Abstract: This paper explores the nature of exit barriers in the steel industry, their social and economic implications, and policy approaches to deal with exits and steel industry restructuring. Barriers to exit in the steel industry require attention due to their negative impacts on excess capacity. Such barriers mainly stem from government interventions that hinder the closure of inefficient or unviable steel plants, though cost factors specific to the steel industry are important barriers, as well. Exits may also entail important costs associated with redundancy payments to workers, environmental clean-up and operations to dismantle mills. The paper concludes with specific policy recommendations to promote adjustment, including removing subsidies and other government support measures that maintain unviable plants, assisting displaced steel workers into other activities, and other measures to limit the social costs of steel plant closures.
    Keywords: barriers to exit, steel, steel excess capacity, structural adjustment, subsidies and support measures
    Date: 2020–10–13
    URL: http://d.repec.org/n?u=RePEc:oec:stiaac:93-en&r=all
  8. By: Yongjoon Park (University of Massachusetts Amherst, Department of Resource Economics, Stockbridge Hall, 80 Campus Center Way, Amherst, MA, 01003)
    Abstract: Carriers often exchange airport slots (a so-called slot swap) in order to expand their hub networks, but the exchange is often faced with competition-related concerns. In this study, I estimate an airline entry model that can analyze the effects of a slot swap on market competition, focusing on the deal between Delta and US Airways in 2011 at Ronald Reagan Washington Airport (DCA) and LaGuardia New York Airport (LGA). Counterfactual analysis suggests that a slot swap deal incentivizes carriers to change their network by actively adding/removing routes and hence has distributional effect on passengers in different routes. Also, remedies that force the exchanging party to give up some of their slots to rivals may increase consumer surplus, but excessive remedies may harm consumers.
    Keywords: Airport Slot Swap; Endogenous Entry; Static Games; Airlines; Network Effects
    JEL: C54 L44 L13 L93
    Date: 2020–09
    URL: http://d.repec.org/n?u=RePEc:net:wpaper:2011&r=all
  9. By: Abate, Serafino; Bahia, Kalvin; Castells, Pau
    Abstract: This study evaluates the impact of competition on quality, innovation and price in Europe's mobile communications market during the 4G era (2011-18). Our results indicate that European mobile users in more concentrated markets benefitted the most from higher network quality, particularly with regard to download speeds. We find that dispersion of fixed costs and assets among a greater number of players can result in diseconomies of scale and a less efficient use of resources, which translates into lower network performance, to the detriment of consumers. We also find evidence of investment per operator being greater in markets with higher profit margins, which are also typically more concentrated markets.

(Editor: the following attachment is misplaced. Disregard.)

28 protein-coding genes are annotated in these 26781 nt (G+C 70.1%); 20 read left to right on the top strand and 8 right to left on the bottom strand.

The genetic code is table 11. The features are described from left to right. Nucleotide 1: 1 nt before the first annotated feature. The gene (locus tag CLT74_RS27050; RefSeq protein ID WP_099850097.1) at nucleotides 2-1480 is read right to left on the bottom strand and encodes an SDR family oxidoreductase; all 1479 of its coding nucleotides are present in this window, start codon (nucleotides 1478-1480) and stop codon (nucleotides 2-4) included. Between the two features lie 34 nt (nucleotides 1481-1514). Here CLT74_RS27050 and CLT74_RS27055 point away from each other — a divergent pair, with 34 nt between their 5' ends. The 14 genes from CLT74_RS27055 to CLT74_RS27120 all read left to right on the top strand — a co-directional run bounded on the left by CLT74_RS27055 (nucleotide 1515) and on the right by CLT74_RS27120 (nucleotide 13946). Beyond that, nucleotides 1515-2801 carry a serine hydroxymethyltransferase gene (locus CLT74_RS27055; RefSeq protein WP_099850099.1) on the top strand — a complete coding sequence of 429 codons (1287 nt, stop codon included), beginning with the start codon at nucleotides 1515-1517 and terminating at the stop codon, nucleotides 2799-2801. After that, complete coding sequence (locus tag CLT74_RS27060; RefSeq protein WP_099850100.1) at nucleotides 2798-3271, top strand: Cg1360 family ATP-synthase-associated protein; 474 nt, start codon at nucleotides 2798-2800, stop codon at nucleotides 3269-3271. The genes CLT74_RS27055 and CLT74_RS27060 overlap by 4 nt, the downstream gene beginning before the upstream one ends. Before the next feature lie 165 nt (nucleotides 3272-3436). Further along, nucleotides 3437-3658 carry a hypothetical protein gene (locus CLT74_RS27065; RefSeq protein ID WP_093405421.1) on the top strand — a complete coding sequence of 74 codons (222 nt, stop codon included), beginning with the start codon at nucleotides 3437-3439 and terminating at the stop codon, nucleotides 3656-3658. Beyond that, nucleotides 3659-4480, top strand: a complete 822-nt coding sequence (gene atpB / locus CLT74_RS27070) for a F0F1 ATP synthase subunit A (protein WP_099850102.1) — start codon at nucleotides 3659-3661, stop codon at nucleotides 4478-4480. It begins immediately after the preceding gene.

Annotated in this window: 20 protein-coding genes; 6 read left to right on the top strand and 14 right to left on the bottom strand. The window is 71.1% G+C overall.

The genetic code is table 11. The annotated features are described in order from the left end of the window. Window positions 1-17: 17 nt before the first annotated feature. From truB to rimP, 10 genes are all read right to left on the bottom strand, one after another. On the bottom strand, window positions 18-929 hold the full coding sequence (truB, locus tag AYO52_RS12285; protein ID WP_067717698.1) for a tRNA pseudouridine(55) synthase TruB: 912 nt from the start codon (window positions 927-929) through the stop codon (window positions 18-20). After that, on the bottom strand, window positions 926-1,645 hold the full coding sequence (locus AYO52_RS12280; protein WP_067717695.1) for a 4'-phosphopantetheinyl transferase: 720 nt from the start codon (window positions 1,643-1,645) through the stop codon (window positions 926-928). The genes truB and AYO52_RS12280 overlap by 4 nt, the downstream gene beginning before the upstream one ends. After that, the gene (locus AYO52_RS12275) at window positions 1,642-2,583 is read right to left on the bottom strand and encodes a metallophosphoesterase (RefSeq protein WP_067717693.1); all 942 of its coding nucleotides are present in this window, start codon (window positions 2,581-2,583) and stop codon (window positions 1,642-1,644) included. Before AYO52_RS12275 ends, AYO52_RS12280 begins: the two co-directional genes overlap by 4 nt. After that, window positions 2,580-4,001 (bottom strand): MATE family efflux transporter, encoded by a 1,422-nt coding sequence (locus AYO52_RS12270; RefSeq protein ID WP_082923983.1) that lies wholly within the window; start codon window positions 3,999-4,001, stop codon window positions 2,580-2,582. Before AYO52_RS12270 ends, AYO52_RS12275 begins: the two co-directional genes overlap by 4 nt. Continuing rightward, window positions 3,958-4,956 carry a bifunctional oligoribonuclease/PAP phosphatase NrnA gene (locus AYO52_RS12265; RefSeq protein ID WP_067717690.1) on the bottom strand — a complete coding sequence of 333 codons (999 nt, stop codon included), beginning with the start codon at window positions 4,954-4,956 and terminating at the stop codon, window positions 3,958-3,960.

JEL: K20 L10 L40 L96
    Date: 2020
    URL: http://d.repec.org/n?u=RePEc:zbw:itso20:224841&r=all
  10. By: Knutsson, Daniel (Research Institute of Industrial Economics (IFN)); Tyrefors, Björn (Research Institute of Industrial Economics (IFN))
    Abstract: Economic theory predicts that outsourcing public services to private firms will reduce costs, but the effect on quality is ambiguous. We explore quality differences between publicly and privately owned ambulances in a setting where patients are as good as randomly assigned to ambulances of different ownership statuses. We find that privately owned ambulances are better at responding to contracted quality measures but perform worse on noncontracted measures, such as mortality. In fact, a randomly allocated patient has a significantly higher risk of death if a private ambulance is dispatched. We also present suggestive evidence on the mechanism, supporting that private firms cost innovate at the expense of ambulance staff quality.
    Keywords: Public outsourcing; Pre-hospital care; Healthcare quality; Health
    JEL: D22 D44 H44 I11 L33 P48
    Date: 2020–10–10
    URL: http://d.repec.org/n?u=RePEc:hhs:iuiwop:1365&r=all